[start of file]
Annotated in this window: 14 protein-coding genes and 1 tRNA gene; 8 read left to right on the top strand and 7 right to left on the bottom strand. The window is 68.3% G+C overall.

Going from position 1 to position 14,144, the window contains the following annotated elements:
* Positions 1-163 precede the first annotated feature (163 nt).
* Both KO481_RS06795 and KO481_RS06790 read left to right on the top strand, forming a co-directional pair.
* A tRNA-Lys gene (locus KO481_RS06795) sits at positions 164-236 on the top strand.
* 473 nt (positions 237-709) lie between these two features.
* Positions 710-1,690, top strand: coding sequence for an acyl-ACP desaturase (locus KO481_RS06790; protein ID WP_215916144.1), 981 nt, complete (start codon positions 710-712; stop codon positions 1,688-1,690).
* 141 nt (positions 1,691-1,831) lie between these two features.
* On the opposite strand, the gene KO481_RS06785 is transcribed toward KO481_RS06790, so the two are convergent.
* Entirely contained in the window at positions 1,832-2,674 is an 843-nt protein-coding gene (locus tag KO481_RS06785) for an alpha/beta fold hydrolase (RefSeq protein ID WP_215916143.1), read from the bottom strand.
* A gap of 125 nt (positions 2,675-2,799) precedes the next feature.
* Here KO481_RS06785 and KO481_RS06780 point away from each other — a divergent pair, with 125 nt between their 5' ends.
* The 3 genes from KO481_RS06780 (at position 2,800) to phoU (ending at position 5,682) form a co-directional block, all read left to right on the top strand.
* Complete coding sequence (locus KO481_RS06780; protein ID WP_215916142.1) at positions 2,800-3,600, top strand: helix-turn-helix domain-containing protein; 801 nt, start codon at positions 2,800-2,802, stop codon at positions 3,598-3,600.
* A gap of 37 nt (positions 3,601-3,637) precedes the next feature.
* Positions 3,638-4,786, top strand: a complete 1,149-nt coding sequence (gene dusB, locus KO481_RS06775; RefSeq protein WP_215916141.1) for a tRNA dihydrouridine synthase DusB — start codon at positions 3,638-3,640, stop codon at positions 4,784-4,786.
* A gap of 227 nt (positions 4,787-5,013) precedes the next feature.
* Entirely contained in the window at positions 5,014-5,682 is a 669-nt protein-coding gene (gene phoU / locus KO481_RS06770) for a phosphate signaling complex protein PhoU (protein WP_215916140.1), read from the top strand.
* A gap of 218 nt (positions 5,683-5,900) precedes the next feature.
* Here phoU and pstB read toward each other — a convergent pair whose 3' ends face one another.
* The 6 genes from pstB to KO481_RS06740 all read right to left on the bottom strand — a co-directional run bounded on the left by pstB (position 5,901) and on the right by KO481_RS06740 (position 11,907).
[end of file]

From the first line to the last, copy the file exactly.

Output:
Annotated in this window: 14 protein-coding genes and 1 tRNA gene; 8 read left to right on the top strand and 7 right to left on the bottom strand. The window is 68.3% G+C overall.

Going from position 1 to position 14,144, the window contains the following annotated elements:
* Positions 1-163 precede the first annotated feature (163 nt).
* Both KO481_RS06795 and KO481_RS06790 read left to right on the top strand, forming a co-directional pair.
* A tRNA-Lys gene (locus KO481_RS06795) sits at positions 164-236 on the top strand.
* 473 nt (positions 237-709) lie between these two features.
* Positions 710-1,690, top strand: coding sequence for an acyl-ACP desaturase (locus KO481_RS06790; protein ID WP_215916144.1), 981 nt, complete (start codon positions 710-712; stop codon positions 1,688-1,690).
* 141 nt (positions 1,691-1,831) lie between these two features.
* On the opposite strand, the gene KO481_RS06785 is transcribed toward KO481_RS06790, so the two are convergent.
* Entirely contained in the window at positions 1,832-2,674 is an 843-nt protein-coding gene (locus tag KO481_RS06785) for an alpha/beta fold hydrolase (RefSeq protein ID WP_215916143.1), read from the bottom strand.
* A gap of 125 nt (positions 2,675-2,799) precedes the next feature.
* Here KO481_RS06785 and KO481_RS06780 point away from each other — a divergent pair, with 125 nt between their 5' ends.
* The 3 genes from KO481_RS06780 (at position 2,800) to phoU (ending at position 5,682) form a co-directional block, all read left to right on the top strand.
* Complete coding sequence (locus KO481_RS06780; protein ID WP_215916142.1) at positions 2,800-3,600, top strand: helix-turn-helix domain-containing protein; 801 nt, start codon at positions 2,800-2,802, stop codon at positions 3,598-3,600.
* A gap of 37 nt (positions 3,601-3,637) precedes the next feature.
* Positions 3,638-4,786, top strand: a complete 1,149-nt coding sequence (gene dusB, locus KO481_RS06775; RefSeq protein WP_215916141.1) for a tRNA dihydrouridine synthase DusB — start codon at positions 3,638-3,640, stop codon at positions 4,784-4,786.
* A gap of 227 nt (positions 4,787-5,013) precedes the next feature.
* Entirely contained in the window at positions 5,014-5,682 is a 669-nt protein-coding gene (gene phoU / locus KO481_RS06770) for a phosphate signaling complex protein PhoU (protein WP_215916140.1), read from the top strand.
* A gap of 218 nt (positions 5,683-5,900) precedes the next feature.
* Here phoU and pstB read toward each other — a convergent pair whose 3' ends face one another.
* The 6 genes from pstB to KO481_RS06740 all read right to left on the bottom strand — a co-directional run bounded on the left by pstB (position 5,901) and on the right by KO481_RS06740 (position 11,907).